New Reports Say, In Order to Increase Equity, Illinois Needs to Change How It Funds Higher Ed
November 13, 2019
An advocacy group is calling on Illinois to make higher education more equitable for students. It says that means changing the way it funds post-secondary schooling.
Before they dug into the numbers, Kyle Westbrook said his group wanted to try to reframe the conversation around the cost of college in Illinois.
He's the executive director of the Partnership for College Completion. The organization just released three "Priced Out" reports analyzing state disinvestment in higher education. He said universities and lawmakers have often looked at higher-ed funding from the point of view of the schools.
And while it's important to talk about program cuts, layoffs and maintenance, they wanted the reports to be from the students' perspective.
"It shouldn't be surprising that as higher education has become much less affordable over the last 15 years, particularly for low-income students," he said, "it shouldn't be a surprise that we see that impact being felt on students who are at least able to afford to attend college."
The organization says state funding for public universities has fallen 50% since 2002. Community colleges have experienced similar dis-investments.
The reports look at three student groups who experience affordability challenges: African-American, LatinX and students who live in rural communities.
The number of black students enrolled at Illinois public and private non-profit universities fell by thousands over the past decade.
Westbrook said the Partnership was also dismayed to find those students disproportionately take on loans and debt at higher rates to fund their education.
"It's not even close between where black students are borrowing on average and where LatinX and white students are borrowing," he said. "I think the gap was pretty substantial and surprising to us to see. And obviously the implications are for generations of students, not just the students who borrow themselves."
Westbrook said because of these findings, his organization believes the state should change how higher-ed is funded. The reports propose changes that would incentivize public universities and community colleges to recruit underrepresented low-income and minority students.
"Do all students see our public institutions as viable options?," said Westbrook. "And I think that, you know, obviously the answer to that is no."
This spring, Illinois lawmakers passed a "direct admissions" pilot program. This would automatically admit students to participating public colleges and universities if they finished in the top 10% of their class, along with a few other requirements.
The report advocates for similar programs, especially if they're expanded to further help those underrepresented students.
The report also recommends scaling back merit-based scholarship programs in favor of increased need-based aid like the state's Monetary Award Program, or MAP.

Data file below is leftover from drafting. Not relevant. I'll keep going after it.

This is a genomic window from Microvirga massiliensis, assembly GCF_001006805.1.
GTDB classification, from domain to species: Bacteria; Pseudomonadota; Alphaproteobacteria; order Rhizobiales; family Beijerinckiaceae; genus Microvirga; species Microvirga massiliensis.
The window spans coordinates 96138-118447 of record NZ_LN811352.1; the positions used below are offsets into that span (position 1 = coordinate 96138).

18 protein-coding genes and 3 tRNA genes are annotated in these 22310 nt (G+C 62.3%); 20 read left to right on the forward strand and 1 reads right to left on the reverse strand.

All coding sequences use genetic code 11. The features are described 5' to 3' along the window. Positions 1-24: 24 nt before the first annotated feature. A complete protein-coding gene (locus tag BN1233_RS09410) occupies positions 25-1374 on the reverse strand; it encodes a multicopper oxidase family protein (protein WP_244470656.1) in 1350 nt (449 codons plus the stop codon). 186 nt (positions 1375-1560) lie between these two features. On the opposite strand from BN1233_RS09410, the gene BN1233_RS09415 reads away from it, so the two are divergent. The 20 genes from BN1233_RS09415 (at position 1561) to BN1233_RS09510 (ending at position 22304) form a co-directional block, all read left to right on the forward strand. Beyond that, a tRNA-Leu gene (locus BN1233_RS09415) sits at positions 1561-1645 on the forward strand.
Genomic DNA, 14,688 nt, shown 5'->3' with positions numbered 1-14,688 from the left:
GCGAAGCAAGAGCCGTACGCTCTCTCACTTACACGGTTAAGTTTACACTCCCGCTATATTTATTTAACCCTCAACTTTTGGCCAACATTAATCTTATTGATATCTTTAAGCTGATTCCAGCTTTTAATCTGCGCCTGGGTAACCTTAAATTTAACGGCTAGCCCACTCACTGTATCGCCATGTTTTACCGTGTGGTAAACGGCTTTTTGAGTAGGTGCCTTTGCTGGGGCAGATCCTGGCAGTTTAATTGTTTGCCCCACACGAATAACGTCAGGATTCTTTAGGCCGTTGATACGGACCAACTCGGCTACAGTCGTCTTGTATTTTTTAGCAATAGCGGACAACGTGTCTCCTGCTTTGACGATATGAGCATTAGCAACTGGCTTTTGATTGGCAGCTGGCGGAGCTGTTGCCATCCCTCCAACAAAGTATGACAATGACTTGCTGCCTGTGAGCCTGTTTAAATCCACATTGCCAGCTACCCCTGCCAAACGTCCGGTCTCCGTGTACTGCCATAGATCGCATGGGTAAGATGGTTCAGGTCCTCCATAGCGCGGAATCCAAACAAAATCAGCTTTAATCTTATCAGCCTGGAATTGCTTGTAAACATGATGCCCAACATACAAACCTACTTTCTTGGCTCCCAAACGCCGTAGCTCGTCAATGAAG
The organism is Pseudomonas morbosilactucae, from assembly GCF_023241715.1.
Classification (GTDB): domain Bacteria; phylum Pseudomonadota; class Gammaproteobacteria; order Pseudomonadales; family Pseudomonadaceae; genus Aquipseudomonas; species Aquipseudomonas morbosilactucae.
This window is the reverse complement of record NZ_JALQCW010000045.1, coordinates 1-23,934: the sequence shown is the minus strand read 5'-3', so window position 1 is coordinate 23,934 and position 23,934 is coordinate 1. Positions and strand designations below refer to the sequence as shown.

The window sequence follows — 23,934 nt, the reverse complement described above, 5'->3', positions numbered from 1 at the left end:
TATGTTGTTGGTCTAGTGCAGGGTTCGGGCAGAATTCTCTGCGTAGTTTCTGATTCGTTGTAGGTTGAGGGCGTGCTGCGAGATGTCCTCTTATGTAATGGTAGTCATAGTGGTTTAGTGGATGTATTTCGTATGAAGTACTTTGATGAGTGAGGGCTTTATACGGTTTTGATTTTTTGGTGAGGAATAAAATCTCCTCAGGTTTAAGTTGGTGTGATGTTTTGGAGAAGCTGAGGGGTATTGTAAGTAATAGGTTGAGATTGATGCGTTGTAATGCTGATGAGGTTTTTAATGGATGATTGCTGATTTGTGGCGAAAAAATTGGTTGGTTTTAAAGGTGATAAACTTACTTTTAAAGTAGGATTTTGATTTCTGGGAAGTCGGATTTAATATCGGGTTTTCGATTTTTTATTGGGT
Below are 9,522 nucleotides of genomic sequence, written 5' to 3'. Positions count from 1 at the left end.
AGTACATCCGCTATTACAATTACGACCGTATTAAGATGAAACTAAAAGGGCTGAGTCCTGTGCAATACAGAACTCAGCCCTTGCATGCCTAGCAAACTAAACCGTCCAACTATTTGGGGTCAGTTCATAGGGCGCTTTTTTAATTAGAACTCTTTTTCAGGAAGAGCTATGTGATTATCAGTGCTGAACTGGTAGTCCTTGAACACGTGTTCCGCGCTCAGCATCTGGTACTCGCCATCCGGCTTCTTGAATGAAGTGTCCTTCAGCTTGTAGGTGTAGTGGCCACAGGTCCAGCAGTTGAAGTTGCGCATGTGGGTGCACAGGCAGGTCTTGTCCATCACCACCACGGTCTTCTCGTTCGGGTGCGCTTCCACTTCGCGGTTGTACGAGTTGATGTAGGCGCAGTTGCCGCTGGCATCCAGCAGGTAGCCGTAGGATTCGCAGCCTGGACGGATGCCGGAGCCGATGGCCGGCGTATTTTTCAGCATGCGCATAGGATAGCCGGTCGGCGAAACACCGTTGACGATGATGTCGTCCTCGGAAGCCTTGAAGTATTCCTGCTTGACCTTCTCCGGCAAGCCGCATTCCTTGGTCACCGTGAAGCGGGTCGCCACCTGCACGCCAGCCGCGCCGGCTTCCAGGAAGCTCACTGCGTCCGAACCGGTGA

"What we end up doing often with our merit-based programs," he said, "is we end up sort of making the rich richer."
That's because of how much those scholarships factor in scores from tests like the ACT and SAT. Westbrook said those aren't good barometers of college success. He said grade point averages are more accurate.
That's because, he said, wealthier schools can offer more test prep courses and tutors to help kids perform better on those tests.
Once they're in college, African-American and LatinX students are disproportionately tossed into zero-credit developmental courses.
"Students are spending their money or their precious financial aid on those courses," said Westbrook. "We know that there are better ways to do it."
For that, the report proposes transitional math and science classes in high school to keep up academic momentum going into college.
The research finds one area where Illinois higher-ed succeeds is in bachelor's degree completion for transfer students.
But Westbrook said it's important to disaggregate that data. LatinX students are much less likely to transfer at all. They're less likely to take out loans. And more likely to be first-generation college students.
Another group much less likely to transfer are students from rural communities.
Westbrook said these students are too often left out of higher-ed discussions in Illinois.
That could partially be due to shifting demographics, as rural populations shrink more and more.
"If state policy can't reverse those macro trends," he said, "state policy certainly should not accelerate them."
There are other college experiences outside the classroom that are inaccessible to many students. Those can be unpaid internships or study abroad trips.
"There are all of these hidden costs of college," he said. "That can either enrich the experience for students, or can make the experience not as impactful as it could be, or than it is for certain groups of students who could afford those opportunities."
Westbrook said that's because the true cost of college goes far beyond tuition or room and board.
This story was also featured on Tri States Public Radio on November 14, 2019.